With the introduction of more affordable and lower-cost 3D printers, more workplaces and educational establishments are investing in their own 3D printers. However, many businesses and their people are unaware that risk assessment for 3D printers should be completed beforehand. Find out more about Fume Extraction solutions on our dedicated page.

 

What Are The Risks Associated with 3D Printers?

3D printing is a relatively modern technology, which has revolutionised a wide range of industries and the way processes, such as design, rapid prototyping and product development is undertaken. Some industries that have embraced and adopted 3D printers include healthcare, engineering, aerospace, architecture, education (including schools, colleges and universities) and many more.

Depending on the type of filament used by the 3D printer, they have the potential of emitting hazardous fumes into the workplace and learning environment. This means they have the potential to reduce the indoor air quality, whilst also introducing health risks into the working environment.

Risk assessments should be completed on all kinds of 3D printers, including desktop 3D printers, to understand the hazards they produce.

RR1146 - Measuring and Controlling Emissions from Polymer Filament Desktop 3D Printers
RR1146 – Measuring and Controlling Emissions from Polymer Filament Desktop 3D Printers

Findings published in the HSE’s RR1146 – Measuring and Controlling Emissions from Polymer Filament Desktop 3D Printers state that ultrafine particles (<100 nm diameter) are likely to be emitted from the 3D printer as the filament is extruded through the nozzle. Evidence shows that these particles are inhalable and can initiate an inflammatory response in the airway and lungs. Additional studies have also concluded that people who have inhaled air that contains high levels of ultrafine particles are more likely to suffer from lung and cardiovascular disease. Also, some filament materials released hazardous chemicals such as styrene and isocyanates.

It’s also imperative to remember that depending on the severity and the duration of long-term exposure are not yet fully understood.

 

How Do the HSE Recommend Controlling Fumes from 3D Printers?

Fume Cabinets - Image 7
Fume Cabinets – Image 7

In the Health and Safety Executive’s (HSE) RR1146 guidance, they recommend using Local Exhaust Ventilation (LEV) systems, particularly in the form of an enclosed Fume Cabinets to control emissions from 3D printers. By providing an extraction and ventilation system, you’ll be able to ensure that employees and students are protected from inhaling harmful contaminants, whilst also being reassured that your business adheres to the legal obligations under the HSE’s Control of Substances Hazardous to Health 2002 Regulations.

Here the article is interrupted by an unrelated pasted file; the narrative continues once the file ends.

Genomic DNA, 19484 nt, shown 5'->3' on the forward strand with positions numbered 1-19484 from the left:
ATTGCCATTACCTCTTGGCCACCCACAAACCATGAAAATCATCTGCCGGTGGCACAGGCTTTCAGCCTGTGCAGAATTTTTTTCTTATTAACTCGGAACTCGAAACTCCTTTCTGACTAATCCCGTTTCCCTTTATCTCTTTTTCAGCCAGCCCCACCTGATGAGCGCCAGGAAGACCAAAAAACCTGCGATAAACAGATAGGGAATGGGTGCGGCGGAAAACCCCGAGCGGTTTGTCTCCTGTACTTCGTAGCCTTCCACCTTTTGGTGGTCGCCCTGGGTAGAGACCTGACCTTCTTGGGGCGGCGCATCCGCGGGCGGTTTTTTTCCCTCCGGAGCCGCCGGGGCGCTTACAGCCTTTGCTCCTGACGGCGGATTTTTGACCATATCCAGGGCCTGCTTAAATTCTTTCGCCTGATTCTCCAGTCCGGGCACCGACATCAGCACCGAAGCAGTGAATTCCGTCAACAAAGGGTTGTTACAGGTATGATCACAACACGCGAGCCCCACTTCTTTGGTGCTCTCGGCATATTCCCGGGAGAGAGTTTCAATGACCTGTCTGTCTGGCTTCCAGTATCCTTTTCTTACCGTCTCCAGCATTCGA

Essential Elements of COSHH

Elements of COSHH
Elements of COSHH

The legal requirements require employers to complete regular COSHH risk assessments. Regulation 7 requires employers to make all conscious efforts to follow the COSHH hierarchical approach (listed above).

COSHH regulations place the duty of care on employers to ensure employees (and other people in the workplace) who may be exposed to specific substances are protected. To find out more about the necessary steps to take to ensure your workplace complies with the COSHH Regulations, read our article, The 7 Essential Elements of COSHH [Infographic]

 

Request a FREE LEV Site Assessment

 

We’ll call to arrange a convenient time and date to visit your site. We’ll analyse your working processes, assess the substances used and the contaminants generated. We’ll work out how best to control the dust and fume in a way that’s in line with your COSHH risk assessment. Next, we’ll design you a comprehensive LEV system that adheres to HSG258 guidance and send this you to via email.

We’ll do all this to ensure we fully understand your dust and fume extraction requirements and help you to provide a pollution-free workplace!

This is an amazing service we do for thousands of businesses throughout the UK and Ireland every year. We work with such a wide variety of industries, from manufacturing, industrial, woodworking, pharmaceutical and automotive workshops to schools, colleges and military establishments.

Request your FREE, no-obligation LEV site assessment today!

REQUEST YOUR FREE ASSESSMENT

 

Reduce the Risk with Efficient Fume Extraction

Providing a comprehensive extraction system is the most efficient method of reducing the risks that arise from 3D printing. In a study conducted by the HSE, they identified that a 3D printer with an enclosed hood LEV system reduced particle emission rates by 97% when exhausting the air from inside the hood and by 99% when the air was recirculated inside the hood. 

It was also identified that the particle emission rates increased and the average particle size decreased as the 3D printer nozzle temperature increased. This ultimately makes the fume generated even more dangerous as it’s more likely to not be seen but also respired.

The LEV system should be used to effectively and safely remove fumes and particles that are produced in the 3D printing operation.

 

Why Choose Auto Extract Systems?

Celebrating 20 Years In Business
Celebrating 20 Years In Business

Auto Extract Systems is the UK’s leading LEV company. Over the last 20 years, we’ve helped thousands of businesses create pollution-free workplaces, and avoid a costly fee for intervention fines.

We are experts in all things LEV, we can help your business become COSHH (Control of Substances Hazardous to Health) Regulation 2002 compliant with a tailored LEV solution. We provide comprehensive design, installation, maintenance and certification services across a range of industry sectors. Find out more about us here.

We're Qualified and Accredited
We’re Qualified and Accredited

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